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Comment: Re: Cd of 0.36 in the 21st century??? (Score 1) 128

by BeaverCleaver (#48678561) Attached to: Tesla Roadster Update Extends Range

Your commodore has a roof. An efficient sedan shape will have attached airflow over most of the the upper surface, with the air possibly leaving the surface halfway down the rear window but rejoining the skin somewhere along the boot (trunk) lid. A convertible loses this laminar flow as soon as the airflow leaves the top of the windscreen. I'm not sure exactly how big the effect is, but it's significant.

Comment: Re: Good (Score 1) 126

by BeaverCleaver (#48308189) Attached to: Flaw in New Visa Cards Would Let Hackers Steal $1M Per Card

I had a woven stainless steel wallet (for money) and be warned, their abrasive edges wear through your pockets really quickly.

There are Faraday cage wallets that are leather on the outside (presumably they have metal foil inside?) that will be kinder to your clothes.

I've traveled a lot with both kinds and never had any hassles.

Comment: Re:Last time I voted... (Score 1) 268

by BeaverCleaver (#47286501) Attached to: The EPA Carbon Plan: Coal Loses, But Who Wins?

Got any references for those "bird kill" numbers?

Early wind turbines, built in response to the 1970s oil crisis, were indeed a hazard to birds. However new wind turbines are bigger and spin at lower RPM, so they are easier for birds to see and avoid.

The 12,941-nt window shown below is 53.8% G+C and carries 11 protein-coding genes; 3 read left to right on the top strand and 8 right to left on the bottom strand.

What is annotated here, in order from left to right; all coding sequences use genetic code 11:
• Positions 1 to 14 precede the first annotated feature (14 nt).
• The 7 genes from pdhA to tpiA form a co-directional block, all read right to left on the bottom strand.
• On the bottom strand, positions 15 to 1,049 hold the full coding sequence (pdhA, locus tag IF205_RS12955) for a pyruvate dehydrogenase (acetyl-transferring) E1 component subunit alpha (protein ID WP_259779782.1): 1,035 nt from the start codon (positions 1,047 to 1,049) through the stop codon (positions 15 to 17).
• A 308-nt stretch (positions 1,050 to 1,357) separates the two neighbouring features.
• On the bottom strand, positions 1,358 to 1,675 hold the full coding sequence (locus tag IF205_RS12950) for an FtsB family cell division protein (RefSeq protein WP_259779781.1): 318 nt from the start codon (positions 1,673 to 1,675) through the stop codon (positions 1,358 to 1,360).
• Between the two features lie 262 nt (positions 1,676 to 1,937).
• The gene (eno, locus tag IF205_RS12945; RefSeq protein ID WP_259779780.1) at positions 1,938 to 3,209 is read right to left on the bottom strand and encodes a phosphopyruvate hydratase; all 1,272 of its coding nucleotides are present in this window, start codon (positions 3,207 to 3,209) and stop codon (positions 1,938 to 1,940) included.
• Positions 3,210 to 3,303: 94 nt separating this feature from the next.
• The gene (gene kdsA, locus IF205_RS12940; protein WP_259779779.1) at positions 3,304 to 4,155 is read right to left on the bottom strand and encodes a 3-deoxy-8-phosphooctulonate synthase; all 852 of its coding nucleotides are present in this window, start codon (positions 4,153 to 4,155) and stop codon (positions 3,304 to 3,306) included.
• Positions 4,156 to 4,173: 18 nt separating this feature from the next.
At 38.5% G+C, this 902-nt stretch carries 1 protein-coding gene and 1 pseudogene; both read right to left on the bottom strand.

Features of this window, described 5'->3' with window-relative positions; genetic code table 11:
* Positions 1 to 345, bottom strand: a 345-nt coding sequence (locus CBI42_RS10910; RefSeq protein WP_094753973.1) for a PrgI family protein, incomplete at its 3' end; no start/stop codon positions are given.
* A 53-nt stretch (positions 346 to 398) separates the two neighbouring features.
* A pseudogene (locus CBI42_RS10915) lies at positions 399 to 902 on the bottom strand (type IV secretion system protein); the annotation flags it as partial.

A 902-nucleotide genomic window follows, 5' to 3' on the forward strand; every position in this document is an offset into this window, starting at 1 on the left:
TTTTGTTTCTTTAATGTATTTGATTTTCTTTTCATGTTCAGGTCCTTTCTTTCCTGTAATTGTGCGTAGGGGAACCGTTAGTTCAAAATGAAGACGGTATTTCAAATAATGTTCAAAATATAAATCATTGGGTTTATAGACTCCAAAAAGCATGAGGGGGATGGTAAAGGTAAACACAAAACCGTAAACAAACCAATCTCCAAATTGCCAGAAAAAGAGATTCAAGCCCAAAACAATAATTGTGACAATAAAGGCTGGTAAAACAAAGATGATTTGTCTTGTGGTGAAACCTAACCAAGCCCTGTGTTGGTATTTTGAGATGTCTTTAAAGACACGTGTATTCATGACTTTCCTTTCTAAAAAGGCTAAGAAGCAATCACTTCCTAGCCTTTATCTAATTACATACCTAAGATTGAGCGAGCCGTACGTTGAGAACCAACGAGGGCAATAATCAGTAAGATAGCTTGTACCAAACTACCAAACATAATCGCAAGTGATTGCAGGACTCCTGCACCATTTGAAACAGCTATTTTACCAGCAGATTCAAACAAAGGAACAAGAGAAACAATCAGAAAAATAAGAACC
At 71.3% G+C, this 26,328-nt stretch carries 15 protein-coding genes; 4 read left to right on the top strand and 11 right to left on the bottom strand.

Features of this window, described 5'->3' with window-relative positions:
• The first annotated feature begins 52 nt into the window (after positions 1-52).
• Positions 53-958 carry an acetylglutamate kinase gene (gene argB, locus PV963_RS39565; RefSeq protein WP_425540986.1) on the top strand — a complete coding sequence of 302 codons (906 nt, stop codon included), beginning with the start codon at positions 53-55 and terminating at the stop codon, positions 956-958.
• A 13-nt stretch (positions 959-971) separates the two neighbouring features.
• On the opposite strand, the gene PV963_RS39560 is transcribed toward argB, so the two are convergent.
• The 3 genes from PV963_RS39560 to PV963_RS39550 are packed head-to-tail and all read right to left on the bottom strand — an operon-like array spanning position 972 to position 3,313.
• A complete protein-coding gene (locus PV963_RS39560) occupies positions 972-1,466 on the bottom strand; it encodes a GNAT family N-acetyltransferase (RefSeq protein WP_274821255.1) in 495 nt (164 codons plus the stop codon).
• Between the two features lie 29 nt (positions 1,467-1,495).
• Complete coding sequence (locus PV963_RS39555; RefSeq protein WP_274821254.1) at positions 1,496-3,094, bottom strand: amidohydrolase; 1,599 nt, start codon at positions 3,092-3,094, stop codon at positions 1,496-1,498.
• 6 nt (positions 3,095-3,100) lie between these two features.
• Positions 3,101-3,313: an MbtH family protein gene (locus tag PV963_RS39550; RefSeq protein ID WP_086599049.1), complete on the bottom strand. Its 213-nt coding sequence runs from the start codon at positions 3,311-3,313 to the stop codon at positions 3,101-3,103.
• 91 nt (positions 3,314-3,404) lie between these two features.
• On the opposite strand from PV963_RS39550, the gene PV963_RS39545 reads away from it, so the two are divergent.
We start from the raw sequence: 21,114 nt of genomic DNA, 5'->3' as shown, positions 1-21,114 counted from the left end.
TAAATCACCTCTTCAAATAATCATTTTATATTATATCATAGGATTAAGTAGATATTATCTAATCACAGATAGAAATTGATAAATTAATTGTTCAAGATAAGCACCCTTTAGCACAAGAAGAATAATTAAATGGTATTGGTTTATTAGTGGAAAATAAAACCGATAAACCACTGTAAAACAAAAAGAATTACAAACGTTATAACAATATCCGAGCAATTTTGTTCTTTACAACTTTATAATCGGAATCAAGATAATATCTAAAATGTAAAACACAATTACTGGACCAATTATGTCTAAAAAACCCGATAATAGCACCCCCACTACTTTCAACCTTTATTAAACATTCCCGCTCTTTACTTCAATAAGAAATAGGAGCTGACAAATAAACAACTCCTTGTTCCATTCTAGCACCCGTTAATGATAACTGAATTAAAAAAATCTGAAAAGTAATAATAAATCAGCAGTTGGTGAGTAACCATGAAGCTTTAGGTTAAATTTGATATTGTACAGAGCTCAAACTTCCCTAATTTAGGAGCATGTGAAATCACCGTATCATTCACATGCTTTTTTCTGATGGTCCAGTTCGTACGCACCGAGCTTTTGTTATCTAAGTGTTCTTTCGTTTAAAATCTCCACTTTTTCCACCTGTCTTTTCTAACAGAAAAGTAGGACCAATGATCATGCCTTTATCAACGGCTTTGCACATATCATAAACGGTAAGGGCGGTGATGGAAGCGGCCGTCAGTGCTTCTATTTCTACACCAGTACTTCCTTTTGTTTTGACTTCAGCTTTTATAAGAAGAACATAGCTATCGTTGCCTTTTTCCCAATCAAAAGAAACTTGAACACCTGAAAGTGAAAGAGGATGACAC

I don't know about the USA, but most countries also require and environmental impact statement before building wind turbines. These days, if they are proposed right in the middle of an area with high golden eagle populations, they don't get off the drawing board.

Comment: Not to criticise his efforts but. .. (Score 1) 83

by BeaverCleaver (#46846123) Attached to: Man Builds DIY Cellphone Using Raspberry Pi

I built one using a picaxe + GSM module in 2010. It was pretty challenging fitting enough AT commands in the limited eeprom on the picaxe. Worked great on the protoboard but I never bothered making a PCB for what is really a pretty pointless device. Even in 2010 I could have bought a better phone for $20. GSM modules are really useful: using one to make a phone seems like a waste! They're much more interesting for things like remote monitoring or smart SMS-enabled devices...

Comment: Re:A bigger x86 BeagleBone Black? (Score 1) 97

I got one from Adafruit - they run out all the time but seem to get new stock frequently. I've basically given up on Element14 though - I ordered from them in November. First the ETA kept slipping back, now they don't even show an ETA. It's a sorry state of affairs when Adafruit can ship one to me in Australia, from New York, about ten times faster than the local supplier (and still counting!)

Comment: A bigger x86 BeagleBone Black? (Score 1) 97